What Is Rifampin Used For?
Meningococcal disease is a bacterial infection caused by the bacterium Neisseria meningitides (or simply meningococcus). Meningococcal meningitis (often referred to as just meningitis), a potentially life-threatening infection of the lining of the brain and spinal cord, is one of the bacterial infections caused by meningococcus. However, meningococcus can cause other illnesses, including a serious blood infection called septicemia.
Meningococcus spreads from person to person through droplets of throat or respiratory secretions that contain the bacteria. The bacteria normally settle in the mucous membranes of the nose and throat, where they usually do not cause symptoms. In fact, up to 10 percent of the population are asymptomatic carriers, which means they have the bacteria in their nose and throat, but do not have symptoms and are not considered to have meningococcal disease. However, asymptomatic carriers can spread the bacteria to others.
Meningococcal disease is found in the United States and worldwide, with seasonal variations. Repeated epidemics of meningococcal disease occur in some countries, particularly the sub-Saharan African "meningitis belt."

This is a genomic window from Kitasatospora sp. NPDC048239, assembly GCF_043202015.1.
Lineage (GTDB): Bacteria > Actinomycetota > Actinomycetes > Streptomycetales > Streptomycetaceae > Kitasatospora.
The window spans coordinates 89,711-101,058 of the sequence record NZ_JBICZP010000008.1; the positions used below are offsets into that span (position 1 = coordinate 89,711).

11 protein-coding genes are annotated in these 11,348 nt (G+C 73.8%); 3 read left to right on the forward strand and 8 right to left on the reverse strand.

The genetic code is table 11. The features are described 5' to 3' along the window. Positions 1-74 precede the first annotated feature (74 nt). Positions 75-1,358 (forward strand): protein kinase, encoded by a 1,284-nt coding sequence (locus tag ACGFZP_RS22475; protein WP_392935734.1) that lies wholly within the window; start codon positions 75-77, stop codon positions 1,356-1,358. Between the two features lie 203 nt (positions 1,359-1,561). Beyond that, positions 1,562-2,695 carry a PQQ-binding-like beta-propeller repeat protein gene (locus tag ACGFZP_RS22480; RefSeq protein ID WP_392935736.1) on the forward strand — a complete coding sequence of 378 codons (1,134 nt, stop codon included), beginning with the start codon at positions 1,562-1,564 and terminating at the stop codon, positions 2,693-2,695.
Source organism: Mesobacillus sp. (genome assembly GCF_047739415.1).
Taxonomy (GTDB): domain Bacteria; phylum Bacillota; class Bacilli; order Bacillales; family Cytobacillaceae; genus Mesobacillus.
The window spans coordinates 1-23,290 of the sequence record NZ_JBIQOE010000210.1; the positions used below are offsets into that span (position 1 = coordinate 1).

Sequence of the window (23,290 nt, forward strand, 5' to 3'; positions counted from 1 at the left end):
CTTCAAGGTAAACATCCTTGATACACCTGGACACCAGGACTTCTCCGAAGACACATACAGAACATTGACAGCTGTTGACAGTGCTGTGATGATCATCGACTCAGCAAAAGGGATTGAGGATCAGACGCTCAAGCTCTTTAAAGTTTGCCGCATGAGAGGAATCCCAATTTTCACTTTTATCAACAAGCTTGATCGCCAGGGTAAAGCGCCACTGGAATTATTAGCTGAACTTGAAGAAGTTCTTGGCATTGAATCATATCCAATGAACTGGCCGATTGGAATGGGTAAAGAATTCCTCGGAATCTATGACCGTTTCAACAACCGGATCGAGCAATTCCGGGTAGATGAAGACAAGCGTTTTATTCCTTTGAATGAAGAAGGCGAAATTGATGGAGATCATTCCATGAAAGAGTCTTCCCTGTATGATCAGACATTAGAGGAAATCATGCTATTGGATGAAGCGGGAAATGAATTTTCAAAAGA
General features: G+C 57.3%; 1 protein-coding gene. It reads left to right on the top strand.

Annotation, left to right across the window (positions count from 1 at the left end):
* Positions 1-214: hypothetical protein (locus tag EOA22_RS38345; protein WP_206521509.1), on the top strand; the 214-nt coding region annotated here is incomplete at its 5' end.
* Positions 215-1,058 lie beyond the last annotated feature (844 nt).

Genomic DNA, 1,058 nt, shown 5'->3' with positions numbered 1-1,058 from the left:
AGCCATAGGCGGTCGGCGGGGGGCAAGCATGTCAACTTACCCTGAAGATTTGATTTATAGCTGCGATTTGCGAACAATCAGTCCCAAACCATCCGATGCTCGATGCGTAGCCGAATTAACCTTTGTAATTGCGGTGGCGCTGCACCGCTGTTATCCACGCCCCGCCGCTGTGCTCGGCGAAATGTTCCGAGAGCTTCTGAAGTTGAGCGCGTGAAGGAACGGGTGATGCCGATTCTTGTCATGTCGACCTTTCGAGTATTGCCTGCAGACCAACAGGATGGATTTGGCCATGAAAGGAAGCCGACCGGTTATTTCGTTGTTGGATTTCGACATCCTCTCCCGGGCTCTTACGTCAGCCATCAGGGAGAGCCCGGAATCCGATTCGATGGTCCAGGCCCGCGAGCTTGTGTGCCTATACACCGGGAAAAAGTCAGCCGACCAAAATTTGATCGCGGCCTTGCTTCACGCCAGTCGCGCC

Rifampin is used to eliminate Neisseria meningitides from the nose and throat of people who are carriers and do not have symptoms. It is not approved to treat people who actually have meningococcal meningitis or other meningococcal disease.
However, by ridding the body of the bacteria, the drug can help prevent a meningococcal infection from occurring and prevent the spread of the bacteria to other people. It is only used when there is a high risk for meningococcal disease. Overuse or inappropriate use of the medication could lead to the development of bacteria that are resistant to rifampin.
Rifampin works by blocking the action of an enzyme known as RNA polymerase. The bacteria need RNA polymerase to make RNA, a molecule that transfers the bacteria's genetic information and makes proteins. These actions are essential for the bacteria to survive. By blocking RNA polymerase, rifampin kills the bacteria.
Rifampin specifically blocks bacterial RNA polymerase. It does not affect human RNA polymerase and, therefore, does not interfere with the production of RNA in humans.